Last night Asia time (15 November), Shopee’s parent company Sea Group released its Q3 earnings. The market seems to be responding positively – with Sea’s share price by more than 36% in the first full trading day since the release. 

This contrasts to the bearish sentiment prior to this earnings report. This could be seen by the sharp drop in price in the trading day prior to the release. Did a short squeeze happen last night? 

Our thoughts:

  1. There are many positive signs on improving profitability – which in the current market is more important than top line growth in the eyes of investors. The narrowed net cash reduction (factoring in termination costs) means the company now has more time to prove itself sustainable; 
  2. On growth, CEO Forrest Li said in the earnings call that we may see “no growth or negative growth in certain operating metrics in the near term”. This is already obvious, in Q3 ecommerce quarter over quarter is flat in GMV and gross orders; 
  3. On the ground we know that Shopee cut down marketing expenses significantly through multiple channels, while TikTok Shop stepped on the gas pedal; Recently 11.11 seemed to be lukewarm for sellers on Shopee as well. So a big question mark is what we would see in Q4, traditionally the best quarter for ecommerce top line in Southeast Asia; 
  4. The capex investment into logistics could be a promising one – we have heard from multiple markets that Shopee Express is causing margins of 3PLs to drop siginificantly. This not only contributes to Shopee’s revenue per se (mentioned in the earnings), but also makes Shopee’s position stronger; 
  5. The company seems to be still quite committed to Brazil, which they should be – we raised the possibility of them competing Shopee becoming a direct competitor of Nubank, but that would only work when the market gives them a chance to do so, and their organisation can support it; 
  6. The company paused financial equity investments, which is probably very necessary (and goes without saying) in the current landscape. Sea Capital’s investment in Kayak and FTX were puzzling; 
  7. On SeaMoney side, the drop of Shopee wallet for offline adoption was expected (Grab did the same); but they finally made headline mentions about the consumer lending business – although ‘loans receivable’ had been quite obvious on the balance sheet for a few quarters;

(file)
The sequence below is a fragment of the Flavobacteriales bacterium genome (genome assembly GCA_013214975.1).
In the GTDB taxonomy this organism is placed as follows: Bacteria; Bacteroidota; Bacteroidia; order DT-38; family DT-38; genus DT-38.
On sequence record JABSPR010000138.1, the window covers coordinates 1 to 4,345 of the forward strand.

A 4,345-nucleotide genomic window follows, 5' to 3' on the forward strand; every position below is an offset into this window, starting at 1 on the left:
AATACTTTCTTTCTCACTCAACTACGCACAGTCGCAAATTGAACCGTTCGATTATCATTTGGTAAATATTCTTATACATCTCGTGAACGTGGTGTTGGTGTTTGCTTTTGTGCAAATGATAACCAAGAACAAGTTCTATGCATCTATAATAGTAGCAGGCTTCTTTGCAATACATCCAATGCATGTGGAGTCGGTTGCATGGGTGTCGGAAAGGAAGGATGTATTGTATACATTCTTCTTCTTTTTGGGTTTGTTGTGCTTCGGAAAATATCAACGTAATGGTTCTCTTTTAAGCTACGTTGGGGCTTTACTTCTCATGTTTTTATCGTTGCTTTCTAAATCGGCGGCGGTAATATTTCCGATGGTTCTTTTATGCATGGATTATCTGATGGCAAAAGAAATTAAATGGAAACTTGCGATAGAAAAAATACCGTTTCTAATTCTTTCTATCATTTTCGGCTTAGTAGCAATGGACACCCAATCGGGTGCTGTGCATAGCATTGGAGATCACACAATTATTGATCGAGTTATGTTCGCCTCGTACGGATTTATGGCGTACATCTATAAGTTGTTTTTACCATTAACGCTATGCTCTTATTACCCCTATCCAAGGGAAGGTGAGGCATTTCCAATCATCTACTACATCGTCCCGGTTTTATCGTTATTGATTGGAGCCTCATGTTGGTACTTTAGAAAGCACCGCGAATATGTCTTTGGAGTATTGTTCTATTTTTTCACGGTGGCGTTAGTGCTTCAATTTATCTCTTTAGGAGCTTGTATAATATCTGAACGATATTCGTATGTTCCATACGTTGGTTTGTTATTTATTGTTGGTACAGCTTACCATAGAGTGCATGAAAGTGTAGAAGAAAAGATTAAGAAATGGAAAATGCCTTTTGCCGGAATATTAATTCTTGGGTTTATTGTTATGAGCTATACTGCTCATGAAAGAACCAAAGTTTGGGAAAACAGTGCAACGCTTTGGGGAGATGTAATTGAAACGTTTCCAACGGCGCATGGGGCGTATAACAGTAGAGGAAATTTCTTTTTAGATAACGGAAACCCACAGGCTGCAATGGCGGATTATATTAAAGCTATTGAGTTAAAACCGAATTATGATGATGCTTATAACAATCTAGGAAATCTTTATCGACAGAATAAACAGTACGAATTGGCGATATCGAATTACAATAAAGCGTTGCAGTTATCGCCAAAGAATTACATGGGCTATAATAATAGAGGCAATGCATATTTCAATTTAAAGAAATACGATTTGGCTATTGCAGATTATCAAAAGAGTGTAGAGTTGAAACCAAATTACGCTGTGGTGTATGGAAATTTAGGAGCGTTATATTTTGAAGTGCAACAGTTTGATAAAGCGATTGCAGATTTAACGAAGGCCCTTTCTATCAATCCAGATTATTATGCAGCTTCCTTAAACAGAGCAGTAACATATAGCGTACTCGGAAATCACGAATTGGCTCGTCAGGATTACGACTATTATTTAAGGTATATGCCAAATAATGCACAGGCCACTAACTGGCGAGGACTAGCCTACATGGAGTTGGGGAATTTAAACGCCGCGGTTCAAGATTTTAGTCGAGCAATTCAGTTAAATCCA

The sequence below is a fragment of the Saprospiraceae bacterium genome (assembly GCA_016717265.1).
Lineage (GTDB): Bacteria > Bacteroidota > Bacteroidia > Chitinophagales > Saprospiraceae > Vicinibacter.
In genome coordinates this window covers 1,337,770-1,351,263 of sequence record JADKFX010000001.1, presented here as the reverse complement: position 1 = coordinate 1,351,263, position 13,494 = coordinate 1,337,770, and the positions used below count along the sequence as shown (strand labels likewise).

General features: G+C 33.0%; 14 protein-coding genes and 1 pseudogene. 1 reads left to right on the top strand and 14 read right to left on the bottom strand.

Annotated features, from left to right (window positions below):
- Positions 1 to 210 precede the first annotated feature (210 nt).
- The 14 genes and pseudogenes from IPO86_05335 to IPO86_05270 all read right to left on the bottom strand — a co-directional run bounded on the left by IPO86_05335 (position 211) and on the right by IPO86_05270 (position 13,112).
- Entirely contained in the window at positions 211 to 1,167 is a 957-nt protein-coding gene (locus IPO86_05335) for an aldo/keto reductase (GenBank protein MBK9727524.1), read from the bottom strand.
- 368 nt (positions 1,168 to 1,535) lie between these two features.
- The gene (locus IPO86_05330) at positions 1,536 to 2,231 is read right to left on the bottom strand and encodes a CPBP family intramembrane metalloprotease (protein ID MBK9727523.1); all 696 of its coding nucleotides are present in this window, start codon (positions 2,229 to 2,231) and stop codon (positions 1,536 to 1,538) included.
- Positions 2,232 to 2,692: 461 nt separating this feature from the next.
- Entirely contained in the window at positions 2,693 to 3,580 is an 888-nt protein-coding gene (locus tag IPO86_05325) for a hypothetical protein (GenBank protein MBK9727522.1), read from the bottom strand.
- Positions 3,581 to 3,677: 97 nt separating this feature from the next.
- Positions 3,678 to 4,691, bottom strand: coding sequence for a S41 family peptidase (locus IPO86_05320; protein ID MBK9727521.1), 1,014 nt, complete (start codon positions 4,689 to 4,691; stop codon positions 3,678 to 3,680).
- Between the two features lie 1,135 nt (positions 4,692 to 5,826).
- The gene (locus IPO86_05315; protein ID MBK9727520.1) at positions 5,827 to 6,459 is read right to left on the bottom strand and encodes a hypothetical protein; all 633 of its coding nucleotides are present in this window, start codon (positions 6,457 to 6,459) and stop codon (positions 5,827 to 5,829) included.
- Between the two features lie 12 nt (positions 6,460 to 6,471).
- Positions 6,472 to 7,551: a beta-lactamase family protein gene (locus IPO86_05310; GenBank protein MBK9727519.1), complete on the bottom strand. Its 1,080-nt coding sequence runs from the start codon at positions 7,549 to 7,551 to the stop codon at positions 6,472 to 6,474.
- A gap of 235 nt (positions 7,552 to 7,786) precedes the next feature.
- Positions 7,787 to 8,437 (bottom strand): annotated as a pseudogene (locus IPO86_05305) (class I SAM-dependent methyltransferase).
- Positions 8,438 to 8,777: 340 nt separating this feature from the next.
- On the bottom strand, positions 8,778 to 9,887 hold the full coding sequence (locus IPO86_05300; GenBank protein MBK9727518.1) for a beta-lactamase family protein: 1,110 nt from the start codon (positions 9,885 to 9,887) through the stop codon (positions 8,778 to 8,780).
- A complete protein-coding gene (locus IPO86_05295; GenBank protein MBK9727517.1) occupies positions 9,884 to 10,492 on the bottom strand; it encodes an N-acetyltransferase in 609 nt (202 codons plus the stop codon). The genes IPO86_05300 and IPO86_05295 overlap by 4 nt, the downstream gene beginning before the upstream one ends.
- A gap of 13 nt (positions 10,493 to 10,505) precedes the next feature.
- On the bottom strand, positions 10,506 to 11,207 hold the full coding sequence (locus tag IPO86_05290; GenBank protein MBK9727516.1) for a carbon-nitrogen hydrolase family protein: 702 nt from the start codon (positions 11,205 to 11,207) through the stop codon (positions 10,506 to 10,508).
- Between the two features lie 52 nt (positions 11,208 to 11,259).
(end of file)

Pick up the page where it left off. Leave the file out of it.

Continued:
8. The $2.2 billion loan receivable and an NPL of <4% makes the business quite attractive – and could potentially be a good, sustainable cash generator for the group, in lieu of Garena’s games; 
  9. The games still suffer from the industry wide headwinds – while in the earnings call the management mentioned about resurgence of Arena of Valor, another of Tencent’s game, Undawn, is still not yet released by Garena, after already a few delays; 
  10. Breakeven will not be fast – end of 2023 is the timeline given by the management for Shopee’s adjusted EBITDA. The change of budgeting practice helps (as we knew that spending was not really controlled in boom times) – we also know that managers have been under a lot of pressure to work on the bottom line. A few have chosen to leave – which might not be a bad thing; 


Also, Sea Group, and especially Shopee’s leadership, people, organisation and product (POP-Leadership) has been under severe test in the last two quarters. We should, in the meantime, also look at the market as a whole – Lazada has made a number of positive developments (finally) this year, while TikTok is (at least until now) a dark horse. 

Coincidentally, Momentum Works’s subsidiary Momentum Works Academy is hosting an online sharing “Off the record: Shopee’s turbulent 2022” tomorrow (17 November), where we will elaborate on the issues above, and discuss questions you may have. 

The session is complimentary, and you can reserve your spot here


Thanks for reading The Low Down (TLD), the blog by the team at Momentum Works. Got a different perspective or have a burning opinion to share? Let us know at [email protected].


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Jianggan Li is the Founder & CEO of Momentum Works. Prior to founding Momentum Works, he co-founded Easy Taxi in Asia, and served as Managing Director of Foodpanda. The two years running Rocket Internet companies has given him a lifetime experience on supersonic implementation, and good camaraderie with entrepreneurs across the developing world. He holds a MBA from INSEAD (GMAT 770) and a degree in Computer Engineering from Nanyang Technological University. Unfortunately he never wrote a single line of code professionally - but in his first job he was in media, travelling extensively across Asia & Europe, speaking with Ministers & (occasionally) Prime Ministers. Apart from English and his native Mandarin, he is also fluent in French and conversational in Cantonese & Spanish. He tried to learn Latin (for three years) and Sanskrit (for six months) as well. In his (scarce) free time, he reads, travels, hikes and dives. Pyongyang, Tehran & Chisinau are among the interesting cities he has been to.